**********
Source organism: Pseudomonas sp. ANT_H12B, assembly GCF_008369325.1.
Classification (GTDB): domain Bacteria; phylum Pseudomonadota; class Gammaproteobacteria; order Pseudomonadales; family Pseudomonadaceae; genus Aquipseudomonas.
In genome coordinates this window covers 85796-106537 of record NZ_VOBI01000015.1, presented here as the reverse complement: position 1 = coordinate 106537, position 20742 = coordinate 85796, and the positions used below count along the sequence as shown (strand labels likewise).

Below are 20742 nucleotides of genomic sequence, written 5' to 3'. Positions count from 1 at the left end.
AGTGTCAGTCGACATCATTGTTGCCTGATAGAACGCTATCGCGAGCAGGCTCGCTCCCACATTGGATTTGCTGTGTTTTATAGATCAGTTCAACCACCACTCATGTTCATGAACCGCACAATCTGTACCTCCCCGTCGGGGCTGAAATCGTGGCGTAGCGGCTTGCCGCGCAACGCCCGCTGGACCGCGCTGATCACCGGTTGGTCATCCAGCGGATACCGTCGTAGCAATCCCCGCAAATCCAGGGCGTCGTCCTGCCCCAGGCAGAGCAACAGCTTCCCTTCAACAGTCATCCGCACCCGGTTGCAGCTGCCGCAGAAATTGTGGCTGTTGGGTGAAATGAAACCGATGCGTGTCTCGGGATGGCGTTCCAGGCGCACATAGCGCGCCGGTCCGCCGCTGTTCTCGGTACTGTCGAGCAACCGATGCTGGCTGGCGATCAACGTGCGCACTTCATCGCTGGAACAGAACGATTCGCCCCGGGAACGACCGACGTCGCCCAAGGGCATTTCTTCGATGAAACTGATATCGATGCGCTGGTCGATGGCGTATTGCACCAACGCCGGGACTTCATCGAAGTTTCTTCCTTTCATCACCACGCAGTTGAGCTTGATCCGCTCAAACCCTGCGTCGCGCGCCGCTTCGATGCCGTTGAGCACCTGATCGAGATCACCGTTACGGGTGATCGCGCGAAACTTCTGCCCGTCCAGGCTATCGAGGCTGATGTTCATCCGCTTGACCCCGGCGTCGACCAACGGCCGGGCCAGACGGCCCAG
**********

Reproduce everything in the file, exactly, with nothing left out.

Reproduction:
Source organism: Pseudomonas sp. ANT_H12B, assembly GCF_008369325.1.
Classification (GTDB): domain Bacteria; phylum Pseudomonadota; class Gammaproteobacteria; order Pseudomonadales; family Pseudomonadaceae; genus Aquipseudomonas.
In genome coordinates this window covers 85796-106537 of record NZ_VOBI01000015.1, presented here as the reverse complement: position 1 = coordinate 106537, position 20742 = coordinate 85796, and the positions used below count along the sequence as shown (strand labels likewise).

Below are 20742 nucleotides of genomic sequence, written 5' to 3'. Positions count from 1 at the left end.
AGTGTCAGTCGACATCATTGTTGCCTGATAGAACGCTATCGCGAGCAGGCTCGCTCCCACATTGGATTTGCTGTGTTTTATAGATCAGTTCAACCACCACTCATGTTCATGAACCGCACAATCTGTACCTCCCCGTCGGGGCTGAAATCGTGGCGTAGCGGCTTGCCGCGCAACGCCCGCTGGACCGCGCTGATCACCGGTTGGTCATCCAGCGGATACCGTCGTAGCAATCCCCGCAAATCCAGGGCGTCGTCCTGCCCCAGGCAGAGCAACAGCTTCCCTTCAACAGTCATCCGCACCCGGTTGCAGCTGCCGCAGAAATTGTGGCTGTTGGGTGAAATGAAACCGATGCGTGTCTCGGGATGGCGTTCCAGGCGCACATAGCGCGCCGGTCCGCCGCTGTTCTCGGTACTGTCGAGCAACCGATGCTGGCTGGCGATCAACGTGCGCACTTCATCGCTGGAACAGAACGATTCGCCCCGGGAACGACCGACGTCGCCCAAGGGCATTTCTTCGATGAAACTGATATCGATGCGCTGGTCGATGGCGTATTGCACCAACGCCGGGACTTCATCGAAGTTTCTTCCTTTCATCACCACGCAGTTGAGCTTGATCCGCTCAAACCCTGCGTCGCGCGCCGCTTCGATGCCGTTGAGCACCTGATCGAGATCACCGTTACGGGTGATCGCGCGAAACTTCTGCCCGTCCAGGCTATCGAGGCTGATGTTCATCCGCTTGACCCCGGCGTCGACCAACGGCCGGGCCAGACGGCCCAG